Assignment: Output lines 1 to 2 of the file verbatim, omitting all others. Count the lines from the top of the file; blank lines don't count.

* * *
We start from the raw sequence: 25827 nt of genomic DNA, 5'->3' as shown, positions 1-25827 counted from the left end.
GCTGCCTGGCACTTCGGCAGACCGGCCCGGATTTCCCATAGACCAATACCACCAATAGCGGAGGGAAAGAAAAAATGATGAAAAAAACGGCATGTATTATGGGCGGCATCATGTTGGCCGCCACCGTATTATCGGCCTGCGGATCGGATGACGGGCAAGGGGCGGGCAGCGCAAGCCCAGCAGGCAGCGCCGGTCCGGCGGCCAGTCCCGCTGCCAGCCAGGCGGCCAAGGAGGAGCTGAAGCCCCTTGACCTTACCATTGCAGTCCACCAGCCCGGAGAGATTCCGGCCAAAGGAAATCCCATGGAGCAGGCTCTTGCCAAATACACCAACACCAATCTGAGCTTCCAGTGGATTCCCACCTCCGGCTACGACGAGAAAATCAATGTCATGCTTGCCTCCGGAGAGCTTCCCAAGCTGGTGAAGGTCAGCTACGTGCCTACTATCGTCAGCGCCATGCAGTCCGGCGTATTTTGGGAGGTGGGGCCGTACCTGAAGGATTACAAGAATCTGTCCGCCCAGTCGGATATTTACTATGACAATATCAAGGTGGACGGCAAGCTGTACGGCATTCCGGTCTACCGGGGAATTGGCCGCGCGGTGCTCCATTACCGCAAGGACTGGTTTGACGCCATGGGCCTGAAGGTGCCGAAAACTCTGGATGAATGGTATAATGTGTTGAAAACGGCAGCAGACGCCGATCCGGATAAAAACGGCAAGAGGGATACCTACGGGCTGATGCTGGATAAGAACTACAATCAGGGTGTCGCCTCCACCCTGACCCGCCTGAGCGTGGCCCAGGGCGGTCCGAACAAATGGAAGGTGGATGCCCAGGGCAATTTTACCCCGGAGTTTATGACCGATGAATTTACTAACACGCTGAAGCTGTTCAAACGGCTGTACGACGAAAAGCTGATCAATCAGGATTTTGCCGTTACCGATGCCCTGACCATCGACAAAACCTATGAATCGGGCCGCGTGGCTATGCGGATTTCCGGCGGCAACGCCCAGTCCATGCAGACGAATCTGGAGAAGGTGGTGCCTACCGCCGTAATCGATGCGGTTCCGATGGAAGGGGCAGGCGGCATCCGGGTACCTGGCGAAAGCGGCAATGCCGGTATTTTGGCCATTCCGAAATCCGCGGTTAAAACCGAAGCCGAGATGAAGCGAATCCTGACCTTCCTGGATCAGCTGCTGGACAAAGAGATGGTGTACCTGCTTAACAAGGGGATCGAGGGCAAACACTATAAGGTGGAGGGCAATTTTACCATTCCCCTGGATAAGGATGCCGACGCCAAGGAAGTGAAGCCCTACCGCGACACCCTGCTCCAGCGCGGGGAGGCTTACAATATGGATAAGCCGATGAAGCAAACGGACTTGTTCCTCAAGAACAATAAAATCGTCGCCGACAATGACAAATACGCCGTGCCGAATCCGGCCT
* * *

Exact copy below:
We start from the raw sequence: 25827 nt of genomic DNA, 5'->3' as shown, positions 1-25827 counted from the left end.
GCTGCCTGGCACTTCGGCAGACCGGCCCGGATTTCCCATAGACCAATACCACCAATAGCGGAGGGAAAGAAAAAATGATGAAAAAAACGGCATGTATTATGGGCGGCATCATGTTGGCCGCCACCGTATTATCGGCCTGCGGATCGGATGACGGGCAAGGGGCGGGCAGCGCAAGCCCAGCAGGCAGCGCCGGTCCGGCGGCCAGTCCCGCTGCCAGCCAGGCGGCCAAGGAGGAGCTGAAGCCCCTTGACCTTACCATTGCAGTCCACCAGCCCGGAGAGATTCCGGCCAAAGGAAATCCCATGGAGCAGGCTCTTGCCAAATACACCAACACCAATCTGAGCTTCCAGTGGATTCCCACCTCCGGCTACGACGAGAAAATCAATGTCATGCTTGCCTCCGGAGAGCTTCCCAAGCTGGTGAAGGTCAGCTACGTGCCTACTATCGTCAGCGCCATGCAGTCCGGCGTATTTTGGGAGGTGGGGCCGTACCTGAAGGATTACAAGAATCTGTCCGCCCAGTCGGATATTTACTATGACAATATCAAGGTGGACGGCAAGCTGTACGGCATTCCGGTCTACCGGGGAATTGGCCGCGCGGTGCTCCATTACCGCAAGGACTGGTTTGACGCCATGGGCCTGAAGGTGCCGAAAACTCTGGATGAATGGTATAATGTGTTGAAAACGGCAGCAGACGCCGATCCGGATAAAAACGGCAAGAGGGATACCTACGGGCTGATGCTGGATAAGAACTACAATCAGGGTGTCGCCTCCACCCTGACCCGCCTGAGCGTGGCCCAGGGCGGTCCGAACAAATGGAAGGTGGATGCCCAGGGCAATTTTACCCCGGAGTTTATGACCGATGAATTTACTAACACGCTGAAGCTGTTCAAACGGCTGTACGACGAAAAGCTGATCAATCAGGATTTTGCCGTTACCGATGCCCTGACCATCGACAAAACCTATGAATCGGGCCGCGTGGCTATGCGGATTTCCGGCGGCAACGCCCAGTCCATGCAGACGAATCTGGAGAAGGTGGTGCCTACCGCCGTAATCGATGCGGTTCCGATGGAAGGGGCAGGCGGCATCCGGGTACCTGGCGAAAGCGGCAATGCCGGTATTTTGGCCATTCCGAAATCCGCGGTTAAAACCGAAGCCGAGATGAAGCGAATCCTGACCTTCCTGGATCAGCTGCTGGACAAAGAGATGGTGTACCTGCTTAACAAGGGGATCGAGGGCAAACACTATAAGGTGGAGGGCAATTTTACCATTCCCCTGGATAAGGATGCCGACGCCAAGGAAGTGAAGCCCTACCGCGACACCCTGCTCCAGCGCGGGGAGGCTTACAATATGGATAAGCCGATGAAGCAAACGGACTTGTTCCTCAAGAACAATAAAATCGTCGCCGACAATGACAAATACGCCGTGCCGAATCCGGCCT